Furthermore, MOFA discloses information pursuant to the Act on Access to Information Held by Administrative Organs, while giving considerations to national security, the relationship of mutual trust with other countries, the impact on diplomatic negotiations, and the protection of personal information. In 2019, MOFA received 890 requests for disclosure, and documents totaling 224,505 pages were disclosed.

The Special Exhibition for the 150th Anniversary of the Ministry of Foreign Affairs: Japanese Diplomacy as Reflected in Historical Documents

Exhibition posterExhibition poster

Once or twice a year, the Ministry of Foreign Affairs (MOFA) holds special exhibitions at its Diplomatic Archives Exhibition Hall. Those exhibitions display items related to anniversary events of the Ministry, or those related to incidents and people in diplomatic history.

The year 2019 marked the 150th anniversary of the foundation of MOFA. In commemorating the anniversary, a special exhibition “150 Years of Japanese Diplomacy” was held from July 2 to October 4. This exhibition displayed documents of treaties and records of negotiations between Japan and foreign countries during the last 150 years.

The exhibition was held in two sections. The first section introduced the history of Japan's diplomatic activities from the late 19th century to the 1970s. The documents displayed in this section included: the “Anglo-Japanese Treaty of Commerce and Navigation (1894)” that brought significant progress to the revision of the Unequal Treaties which had been a diplomatic issue since the foundation of MOFA; the “Hull note (1941)” presented by U.S. Secretary of State Cordell Hull at the final stage of the negotiations with Japan before the outbreak of the Pacific War; the “Resolution concerning Japan's admission to the UN (1956)” which signified the return of Japan to the postwar international community; the “Agreement between Japan and the United States of America Concerning the Ryukyu Islands and the Daito Islands (1972),” among others.

The second section introduced various international issues Japan tackled as a member of the international community and a postwar major economic power under the frameworks for international cooperation. This section displayed telegrams of the G7 Summit proceedings (1978), currency and postage stamps issued by other countries in commemorating Japan's ODA support, the Agreement between Japan and the Republic of Singapore for a New-Age Economic Partnership (2002) which highlighted a new economic diplomacy of Japan in the 21st century, the Paris Agreement (2015) which showed Japan's initiatives toward climate change, and other issues.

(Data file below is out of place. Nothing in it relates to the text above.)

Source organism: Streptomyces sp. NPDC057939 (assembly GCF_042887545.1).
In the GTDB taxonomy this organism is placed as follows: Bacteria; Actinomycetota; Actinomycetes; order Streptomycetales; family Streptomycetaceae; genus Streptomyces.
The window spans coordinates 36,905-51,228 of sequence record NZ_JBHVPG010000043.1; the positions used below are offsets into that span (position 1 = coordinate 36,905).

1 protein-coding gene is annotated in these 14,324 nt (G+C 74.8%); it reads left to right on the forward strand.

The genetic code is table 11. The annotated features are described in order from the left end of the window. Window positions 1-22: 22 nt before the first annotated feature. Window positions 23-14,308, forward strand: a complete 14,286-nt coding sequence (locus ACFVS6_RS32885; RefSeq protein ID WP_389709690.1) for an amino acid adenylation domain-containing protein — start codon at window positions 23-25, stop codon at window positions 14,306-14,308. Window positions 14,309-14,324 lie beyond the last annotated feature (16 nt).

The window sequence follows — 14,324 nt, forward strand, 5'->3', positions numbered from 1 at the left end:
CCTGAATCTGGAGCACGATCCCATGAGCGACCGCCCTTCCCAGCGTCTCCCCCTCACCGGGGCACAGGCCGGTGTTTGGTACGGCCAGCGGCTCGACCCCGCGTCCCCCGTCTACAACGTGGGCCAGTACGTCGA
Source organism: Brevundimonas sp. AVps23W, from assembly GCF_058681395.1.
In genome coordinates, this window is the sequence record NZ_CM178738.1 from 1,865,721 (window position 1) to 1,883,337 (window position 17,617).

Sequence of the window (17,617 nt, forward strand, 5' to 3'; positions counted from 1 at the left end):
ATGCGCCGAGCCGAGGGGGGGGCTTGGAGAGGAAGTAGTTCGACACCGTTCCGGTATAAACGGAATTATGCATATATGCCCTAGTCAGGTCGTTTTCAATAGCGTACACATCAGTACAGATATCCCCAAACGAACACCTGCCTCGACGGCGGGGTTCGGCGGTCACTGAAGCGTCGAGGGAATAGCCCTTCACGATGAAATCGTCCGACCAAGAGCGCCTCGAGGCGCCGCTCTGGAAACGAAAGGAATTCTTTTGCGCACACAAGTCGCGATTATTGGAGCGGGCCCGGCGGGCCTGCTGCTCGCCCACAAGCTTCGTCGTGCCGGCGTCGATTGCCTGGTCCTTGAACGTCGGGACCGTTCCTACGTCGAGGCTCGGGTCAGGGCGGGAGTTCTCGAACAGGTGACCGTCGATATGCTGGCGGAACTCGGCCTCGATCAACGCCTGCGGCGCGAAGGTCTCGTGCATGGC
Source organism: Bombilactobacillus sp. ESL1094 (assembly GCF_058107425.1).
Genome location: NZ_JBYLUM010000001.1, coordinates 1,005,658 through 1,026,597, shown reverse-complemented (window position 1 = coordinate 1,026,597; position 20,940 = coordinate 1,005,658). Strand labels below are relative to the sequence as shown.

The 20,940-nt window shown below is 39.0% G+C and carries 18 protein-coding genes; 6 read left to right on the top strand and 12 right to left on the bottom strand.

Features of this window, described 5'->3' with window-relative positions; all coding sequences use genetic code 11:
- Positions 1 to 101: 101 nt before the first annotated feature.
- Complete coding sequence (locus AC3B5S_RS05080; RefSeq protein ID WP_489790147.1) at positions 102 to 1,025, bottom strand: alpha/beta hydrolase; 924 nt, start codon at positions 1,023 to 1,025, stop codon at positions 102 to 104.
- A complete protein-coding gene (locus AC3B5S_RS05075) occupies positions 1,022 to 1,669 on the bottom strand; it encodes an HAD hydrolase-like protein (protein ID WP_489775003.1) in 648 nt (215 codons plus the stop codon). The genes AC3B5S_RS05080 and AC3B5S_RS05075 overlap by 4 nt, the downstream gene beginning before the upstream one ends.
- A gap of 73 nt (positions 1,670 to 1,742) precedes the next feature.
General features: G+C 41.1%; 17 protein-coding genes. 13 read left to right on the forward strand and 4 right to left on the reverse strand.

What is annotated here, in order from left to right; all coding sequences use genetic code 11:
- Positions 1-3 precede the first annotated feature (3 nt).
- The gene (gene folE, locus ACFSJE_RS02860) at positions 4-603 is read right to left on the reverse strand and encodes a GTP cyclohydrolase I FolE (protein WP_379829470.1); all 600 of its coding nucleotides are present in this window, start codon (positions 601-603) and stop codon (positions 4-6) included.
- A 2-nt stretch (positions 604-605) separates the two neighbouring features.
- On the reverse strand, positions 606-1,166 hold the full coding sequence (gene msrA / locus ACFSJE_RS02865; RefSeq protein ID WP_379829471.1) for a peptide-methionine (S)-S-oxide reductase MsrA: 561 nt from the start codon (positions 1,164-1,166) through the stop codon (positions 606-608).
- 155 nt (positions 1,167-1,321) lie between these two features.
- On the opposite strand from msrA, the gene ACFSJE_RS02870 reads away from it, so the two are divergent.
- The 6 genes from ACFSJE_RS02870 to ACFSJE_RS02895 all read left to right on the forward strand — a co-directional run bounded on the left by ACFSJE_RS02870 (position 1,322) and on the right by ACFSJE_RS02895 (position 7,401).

The Anglo-Japanese Treaty of Commerce and Navigation (Ratified)The Anglo-Japanese Treaty of Commerce and Navigation (Ratified)

Visitors to the exhibitions gave feedback such as “It was great to learn about 150 years of diplomatic history through historical documents,” “Seeing directly the things that I have learned at school gave me a deeper understanding of the contents,” “It was great to see with my own eyes the original and valuable historical documents,” and “It made me think how Japanese diplomacy should be in the new Reiwa era.”

Since its establishment, MOFA has engaged in various diplomatic activities to protect the interests of Japan and the Japanese people in the international community. The current diplomacy is based upon those past experiences. We hope that this exhibition provided an opportunity to consider the future of Japanese diplomacy and the international community.

MOFA will continue to make efforts in promoting public understanding of Japanese diplomacy by preserving, managing, and encouraging the use of important historical documents.

Diplomatic Archives

1-5-3 Azabudai, Minato-ku, Tokyo 106-0041
Opening hours: 10:00 a.m. – 5:30 p.m. (Excluding Saturdays, Sundays, national holidays, and year-end and New Year holidays. Temporary opening hours available. For details, please see the website: https://www.mofa.go.jp/about/hq/record/index.html)

Diplomatic Archives's website